Halcione 1896

Halcione 1896

HALCIONE, barque : Late on the night of January 8, 1896, the barque, 90 days out from London with a cargo of general merchandise, struck on the rocks in Fitzroy Bay, near Wellington Heads, and quickly became a total loss. The weather was bad at the time, the wind changing to the south and blowing hard, with rain. The Halcione was close to land on the eastern side when she was struck by a squall and ran on to the rocks. A heavy swell was running, and the master ordered the boats to be cut away. One boat was launched with considerable difficulty and manned by the mate and a crew of five. They proceeded to Wellington after an arduous pull in a heavy sea, and requested assistance for the disabled vessel. The small steamer Mana was despatched to the wreck, but was unable to get within two cables’ length of the barque. The vessel was then a hope¬less wreck, being full of water, and the seas breaking over her. The ship was standing upright, with her sails set, the crew having had no time to furl them. The Halcione came through Cook Strait with a fresh northerly wind, and was standing off two or three miles from, and a little to the eastward of, the entrance to the harbour, when suddenly the wind swept round to the south, blowing hard, and at the same time the weather became thick. The captain wore the ship for the purpose of standing for the harbour, but in some manner the Halcione went into Fitzroy Bay, lying to the eastward of Pencarrow Head, and at 10.30 p.m. she struck on one of the three rocky points at the head of the bay. The ship lay surrounded by rocks. The second boat was afterwards launched successfully, but on nearing the shore was smashed against the rocks. The occupants managed to reach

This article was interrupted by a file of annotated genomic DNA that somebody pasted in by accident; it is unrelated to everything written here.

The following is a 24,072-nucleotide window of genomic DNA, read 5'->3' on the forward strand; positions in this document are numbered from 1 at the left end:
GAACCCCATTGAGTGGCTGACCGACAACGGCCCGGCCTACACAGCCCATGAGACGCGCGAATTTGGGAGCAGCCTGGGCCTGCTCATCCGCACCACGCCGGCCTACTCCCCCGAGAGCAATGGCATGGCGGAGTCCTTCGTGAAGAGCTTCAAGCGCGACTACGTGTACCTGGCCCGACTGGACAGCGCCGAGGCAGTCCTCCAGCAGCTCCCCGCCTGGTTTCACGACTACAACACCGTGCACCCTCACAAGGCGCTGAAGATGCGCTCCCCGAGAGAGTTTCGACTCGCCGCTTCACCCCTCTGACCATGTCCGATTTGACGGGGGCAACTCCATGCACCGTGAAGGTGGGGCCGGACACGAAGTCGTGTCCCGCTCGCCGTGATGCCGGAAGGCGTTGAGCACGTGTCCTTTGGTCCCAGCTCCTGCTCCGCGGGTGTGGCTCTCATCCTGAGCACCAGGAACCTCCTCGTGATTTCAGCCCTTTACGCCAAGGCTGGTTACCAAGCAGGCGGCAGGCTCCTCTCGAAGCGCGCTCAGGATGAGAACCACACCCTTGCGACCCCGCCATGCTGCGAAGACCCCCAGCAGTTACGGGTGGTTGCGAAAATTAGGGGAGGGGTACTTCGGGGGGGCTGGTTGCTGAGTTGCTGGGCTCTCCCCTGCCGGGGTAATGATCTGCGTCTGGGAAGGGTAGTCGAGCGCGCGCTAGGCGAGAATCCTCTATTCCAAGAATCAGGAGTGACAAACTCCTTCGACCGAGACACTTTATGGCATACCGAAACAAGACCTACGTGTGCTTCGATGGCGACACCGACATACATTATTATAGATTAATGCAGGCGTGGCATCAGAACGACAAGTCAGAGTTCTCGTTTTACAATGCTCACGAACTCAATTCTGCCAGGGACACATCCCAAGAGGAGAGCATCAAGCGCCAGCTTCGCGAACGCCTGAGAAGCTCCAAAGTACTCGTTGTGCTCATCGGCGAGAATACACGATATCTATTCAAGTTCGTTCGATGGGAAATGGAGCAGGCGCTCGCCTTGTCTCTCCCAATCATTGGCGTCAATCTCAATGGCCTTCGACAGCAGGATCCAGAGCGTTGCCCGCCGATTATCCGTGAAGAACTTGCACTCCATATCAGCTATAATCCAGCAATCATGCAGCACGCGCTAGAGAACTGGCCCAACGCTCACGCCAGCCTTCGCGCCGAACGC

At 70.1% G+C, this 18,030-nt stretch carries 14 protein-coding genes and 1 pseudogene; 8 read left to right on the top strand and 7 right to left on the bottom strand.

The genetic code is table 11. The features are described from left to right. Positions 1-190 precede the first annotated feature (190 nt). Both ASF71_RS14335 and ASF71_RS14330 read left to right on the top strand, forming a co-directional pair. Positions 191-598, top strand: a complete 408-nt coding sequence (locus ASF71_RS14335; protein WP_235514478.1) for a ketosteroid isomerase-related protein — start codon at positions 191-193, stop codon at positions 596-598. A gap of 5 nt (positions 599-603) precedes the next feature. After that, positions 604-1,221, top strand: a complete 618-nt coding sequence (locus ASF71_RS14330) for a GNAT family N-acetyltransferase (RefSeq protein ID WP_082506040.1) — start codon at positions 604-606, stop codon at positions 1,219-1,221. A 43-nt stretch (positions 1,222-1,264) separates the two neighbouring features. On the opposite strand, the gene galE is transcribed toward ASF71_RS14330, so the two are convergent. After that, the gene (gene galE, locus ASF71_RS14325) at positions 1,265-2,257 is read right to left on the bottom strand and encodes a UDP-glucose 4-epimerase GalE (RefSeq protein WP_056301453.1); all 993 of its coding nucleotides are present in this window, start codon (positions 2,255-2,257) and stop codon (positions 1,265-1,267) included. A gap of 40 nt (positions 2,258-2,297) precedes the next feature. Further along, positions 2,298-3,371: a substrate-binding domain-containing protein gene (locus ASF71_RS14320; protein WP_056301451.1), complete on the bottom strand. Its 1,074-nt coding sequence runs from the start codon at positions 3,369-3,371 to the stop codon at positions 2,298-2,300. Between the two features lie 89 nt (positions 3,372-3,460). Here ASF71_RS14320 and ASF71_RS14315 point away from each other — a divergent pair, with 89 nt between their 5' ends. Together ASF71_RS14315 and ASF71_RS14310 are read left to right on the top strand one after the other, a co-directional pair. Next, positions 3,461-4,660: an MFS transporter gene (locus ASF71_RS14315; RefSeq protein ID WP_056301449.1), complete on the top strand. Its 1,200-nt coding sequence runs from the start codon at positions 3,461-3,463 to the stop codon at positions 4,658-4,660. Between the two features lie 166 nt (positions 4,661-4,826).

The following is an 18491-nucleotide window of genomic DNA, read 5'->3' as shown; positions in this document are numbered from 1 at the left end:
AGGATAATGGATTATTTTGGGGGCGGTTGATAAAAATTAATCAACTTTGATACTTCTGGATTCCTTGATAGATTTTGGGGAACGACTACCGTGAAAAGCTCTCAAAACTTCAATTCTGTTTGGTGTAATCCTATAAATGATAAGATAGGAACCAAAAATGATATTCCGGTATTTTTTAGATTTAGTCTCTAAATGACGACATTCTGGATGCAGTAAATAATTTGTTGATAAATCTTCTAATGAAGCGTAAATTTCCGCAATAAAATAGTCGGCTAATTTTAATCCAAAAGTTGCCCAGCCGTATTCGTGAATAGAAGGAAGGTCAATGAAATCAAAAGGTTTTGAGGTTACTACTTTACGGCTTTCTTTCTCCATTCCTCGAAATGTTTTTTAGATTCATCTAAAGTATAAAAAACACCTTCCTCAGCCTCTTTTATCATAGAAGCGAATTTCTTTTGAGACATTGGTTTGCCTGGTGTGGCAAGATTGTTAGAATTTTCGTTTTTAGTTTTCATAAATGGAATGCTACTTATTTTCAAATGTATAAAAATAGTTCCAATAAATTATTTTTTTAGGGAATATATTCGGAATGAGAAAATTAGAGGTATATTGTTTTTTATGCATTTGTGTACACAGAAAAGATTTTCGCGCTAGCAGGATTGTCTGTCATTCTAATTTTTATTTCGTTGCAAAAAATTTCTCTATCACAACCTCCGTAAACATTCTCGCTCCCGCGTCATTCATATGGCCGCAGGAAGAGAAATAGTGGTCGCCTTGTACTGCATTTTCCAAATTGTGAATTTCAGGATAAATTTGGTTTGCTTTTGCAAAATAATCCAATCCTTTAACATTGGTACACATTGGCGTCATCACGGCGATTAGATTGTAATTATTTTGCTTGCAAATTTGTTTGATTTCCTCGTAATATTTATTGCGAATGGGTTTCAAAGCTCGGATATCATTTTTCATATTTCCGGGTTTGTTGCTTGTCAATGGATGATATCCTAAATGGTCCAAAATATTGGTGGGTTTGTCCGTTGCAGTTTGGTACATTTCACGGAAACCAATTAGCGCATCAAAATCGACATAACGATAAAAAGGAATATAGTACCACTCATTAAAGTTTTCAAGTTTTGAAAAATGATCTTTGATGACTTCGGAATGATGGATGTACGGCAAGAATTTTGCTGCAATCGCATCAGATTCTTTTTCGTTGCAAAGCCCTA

the shore safely, and then walked about four miles to a small bay on the harbour side of Pencarrow lighthouse, where they were picked up by the Mana and taken to Wellington.

The Halcione had an unusually good passage from London to Tasmania, which she was off on January 2. The first land sighted on the New Zealand coast was D’Urville Island, at 11.30 a.m. on January 8. The master, Captain Herbert Wild Boorman, stated that when the barque arrived off Wellington Heads the weather was so thick that they could see only a few feet ahead. At 10.30 p.m., when the storm was at its height, and when flashes of lightning occurred almost continuously, the discovery was made that the Halcione was in dangerous proximity to the shore, Pencarrow light, which had been obscured for some time, looming right ahead. An effort was made to extricate the ship from her unsafe position, but owing to the gale increasing it was impossible to get her off the land.

The Halcione, No. 60,929, was an iron barque of 878 tons gross and 843 tons net register, built at Greenock in 1869 by R. Steele, and her dimensions were : length 191.7 ft., beam 29.4 ft., depth 18.8 ft. She was owned by the Shaw, Savill and Albion Company.

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